Classical Odia language

Image Courtesy - OdiaLive

Odia is one of the regional languages ​​of India. It is mainly used by the people of Odisha & also by some people of Andhra Pradesh, Chhattisgarh, Jharkhand and West Bengal, which are sharing border with Odisha. Apart from this, in other states of India, as well as abroad, mainly in the United States, Canada, Australia and Western Europe, some Odias have also made Odia famous abroad. Odia is the official language of Odisha. It is also one of the 22 official languages ​​in the Constitution of India and the second official language in Jharkhand. Odia is the sixth Indian language and the first in the Indo-Aryan group of languages to get the status. Odia is an Indo-Aryan language which originates from Pali & Prakrit. 

Jagannath Das used the Prakrit language in his Bhagabat.

ପ୍ରାକୃତ ବନ୍ଧେ ଭାଗବତ ,

କହିଲା ଦାସ ଜଗନ୍ନାଥ ।.

This shows there is no doubt that Odia is a Prakrit language until the sixteenth century. It shows that the origin of the Odia language is from Prakrit, not Sanskrit.

The Odia language has taken its modern form since 1200 AD. From this time on, various poems such as Koili, Chautisha, etc. began to be composed. Sarala Das wrote the Mahabharata in Odia in the fourteenth century. From the fourteenth to the sixteenth centuries, poets translated various Puranas from Odia into Sanskrit. Poetry has been gaining popularity since the seventeenth century. From the seventeenth to the nineteenth century, the poets of Odisha enriched the Odia language by composing different poems, poems, hymns, chants, choupadi, etc. in different rhymes, ragas and rhythms. By this time the Odia language had reached the peak of its development. Although the Odia language has been progressing since the nineteenth century, it is small compared to the progress of other regional languages ​​in India.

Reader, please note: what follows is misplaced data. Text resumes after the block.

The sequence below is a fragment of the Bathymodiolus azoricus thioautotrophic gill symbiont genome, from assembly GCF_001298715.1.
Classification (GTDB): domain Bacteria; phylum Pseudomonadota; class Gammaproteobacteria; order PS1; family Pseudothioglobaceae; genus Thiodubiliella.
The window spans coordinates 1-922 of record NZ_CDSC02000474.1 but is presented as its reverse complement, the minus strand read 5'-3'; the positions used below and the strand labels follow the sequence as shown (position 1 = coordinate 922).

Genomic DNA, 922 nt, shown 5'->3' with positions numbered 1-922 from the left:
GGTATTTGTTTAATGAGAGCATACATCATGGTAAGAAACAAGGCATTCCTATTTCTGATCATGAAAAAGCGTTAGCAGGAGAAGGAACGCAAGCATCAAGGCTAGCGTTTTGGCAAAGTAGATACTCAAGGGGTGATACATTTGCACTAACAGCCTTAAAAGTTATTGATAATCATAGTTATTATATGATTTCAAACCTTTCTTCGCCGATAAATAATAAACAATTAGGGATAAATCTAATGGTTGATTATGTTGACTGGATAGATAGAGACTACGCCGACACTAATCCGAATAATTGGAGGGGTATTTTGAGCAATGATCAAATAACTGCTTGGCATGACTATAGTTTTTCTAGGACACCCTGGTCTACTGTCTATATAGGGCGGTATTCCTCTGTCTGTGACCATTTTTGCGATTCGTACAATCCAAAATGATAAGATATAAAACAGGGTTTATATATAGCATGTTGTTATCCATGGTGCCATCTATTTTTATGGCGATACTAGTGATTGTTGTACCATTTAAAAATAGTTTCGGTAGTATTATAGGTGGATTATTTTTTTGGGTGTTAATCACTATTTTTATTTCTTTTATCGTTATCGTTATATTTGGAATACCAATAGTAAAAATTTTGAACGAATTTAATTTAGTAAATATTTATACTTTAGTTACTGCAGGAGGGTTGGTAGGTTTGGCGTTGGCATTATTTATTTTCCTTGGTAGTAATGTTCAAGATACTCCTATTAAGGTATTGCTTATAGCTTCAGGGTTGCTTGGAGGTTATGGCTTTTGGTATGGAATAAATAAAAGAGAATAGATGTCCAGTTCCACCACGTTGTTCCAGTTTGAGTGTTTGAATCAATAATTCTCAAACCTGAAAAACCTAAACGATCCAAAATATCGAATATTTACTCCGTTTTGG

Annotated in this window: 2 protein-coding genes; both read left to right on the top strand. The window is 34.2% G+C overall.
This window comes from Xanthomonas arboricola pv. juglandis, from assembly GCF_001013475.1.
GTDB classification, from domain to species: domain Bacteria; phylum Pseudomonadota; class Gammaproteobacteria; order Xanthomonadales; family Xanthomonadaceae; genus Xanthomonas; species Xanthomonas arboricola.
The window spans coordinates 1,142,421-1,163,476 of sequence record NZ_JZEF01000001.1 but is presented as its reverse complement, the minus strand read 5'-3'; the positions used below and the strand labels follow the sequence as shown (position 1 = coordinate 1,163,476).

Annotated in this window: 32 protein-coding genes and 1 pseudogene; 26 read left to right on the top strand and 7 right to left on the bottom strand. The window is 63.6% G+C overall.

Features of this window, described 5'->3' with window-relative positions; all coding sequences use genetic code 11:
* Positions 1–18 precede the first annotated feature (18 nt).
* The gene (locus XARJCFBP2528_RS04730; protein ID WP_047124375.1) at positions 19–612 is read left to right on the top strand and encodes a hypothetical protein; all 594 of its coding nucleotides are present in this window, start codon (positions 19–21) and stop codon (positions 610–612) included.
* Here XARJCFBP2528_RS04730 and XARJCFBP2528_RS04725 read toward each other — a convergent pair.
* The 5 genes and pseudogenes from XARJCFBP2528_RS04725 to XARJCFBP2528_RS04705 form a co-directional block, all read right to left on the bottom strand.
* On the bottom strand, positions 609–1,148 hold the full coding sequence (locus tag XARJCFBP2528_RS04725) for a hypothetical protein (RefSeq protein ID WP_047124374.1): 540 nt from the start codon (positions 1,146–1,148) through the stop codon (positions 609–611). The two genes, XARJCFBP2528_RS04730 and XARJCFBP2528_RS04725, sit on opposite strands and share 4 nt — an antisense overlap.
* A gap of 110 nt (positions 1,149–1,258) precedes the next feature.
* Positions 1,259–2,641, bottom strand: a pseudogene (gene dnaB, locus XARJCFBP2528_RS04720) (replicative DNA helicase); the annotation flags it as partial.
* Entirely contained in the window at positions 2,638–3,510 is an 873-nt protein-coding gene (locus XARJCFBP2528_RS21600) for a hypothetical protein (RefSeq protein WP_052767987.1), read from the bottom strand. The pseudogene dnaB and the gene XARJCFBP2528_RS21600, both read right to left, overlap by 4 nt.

The inscriptions of Ashoka's time, the inscriptions of Jaugad and the inscriptions of Khandagiri and Hatigumpa, built during the time of Kharabela, provide information on the original history of the Odia language. The inscription of the Hatigumpa shows that the original Odia language is from the Pali language. The language written in the Hatigumpa inscriptions is Pali and the script is Brahmi, so this inscription proves that the Odia language is older than other languages. Under the influence of the Sanskrit language, the word has changed in many places in the Old Pali language. However, the influence of foreign languages ​​in Odia is very less, which is much lower than in other Indian languages.

The use of Odia words can be seen in the 7th century palm leaves. Charya Sahitya, especially compiled by Buddhist Acharya collected from the Nepalese royal court, is the destination of ancient Odia words. Similarly, in the 9th century inscriptions of Maharaja gana from Bhadrak

'ଦେବ କହି ଭକତି କରୁଣ ବୋଲନ୍ତି ଭୋ କୁମାର ଶେଣ

is first complete Odia word written in Odia language. The use of the Odia word "Kumbhara(କୁମ୍ଭାର)" can be seen in the copperplates of seventh century. 

The main source of Odia language is cave inscriptions and old paintings. the 20,000 years old paintings from Gudhandi in Kalahandi, the 10,000-year-old paintings from Yogimath in Nuapada, and the 3,500-year-old caves from Bikramkhol in Jharsuguda. Till today, the orange text "Tha(ଠ)" in the Yogimath script has been used in almost all Indian scripts, including odia.

The Odisha Legislative Assembly passed a law on the official use of the Odia language in 1954. According to this, all the work at the government level was decided to be done in Odia. However, due to a lack of effort and the difficulty of typing Odia in typewriters, it did not actually work.

Here's a timeline of odia language

 BC 600 - BC 200 (Ancient Indian Vedic Aryan Language)

 BC 200 - BC 100 ( The language of the Pali scriptures of the Buddhists)

AD 100-600 (various archives of the Prakrit language, various literary Prakrit)

 AD 600-1000 (development of non-Biblical literature, end-to-end abnormalities of the Prakrit language, Buddhist doha composed during this period)

AD 1000 - AD 1500 (ancient Odia language)

AD 1500 - AD 1800 (modern Odia language)

AD 1800 - Present (modern Odia language)

Since the Odia language is already recognized as a classical language, it is the responsibility of all Odias to enrich it. Language is rich when it is widely used. Educated young people are generally reluctant to speak Odia, which is unfortunate. If they do not love Odia language and do not strive to protect and promote the language, Odia is more likely to disappear. The more people have an interest in Odia, the better it can be with the development of literature, art and culture.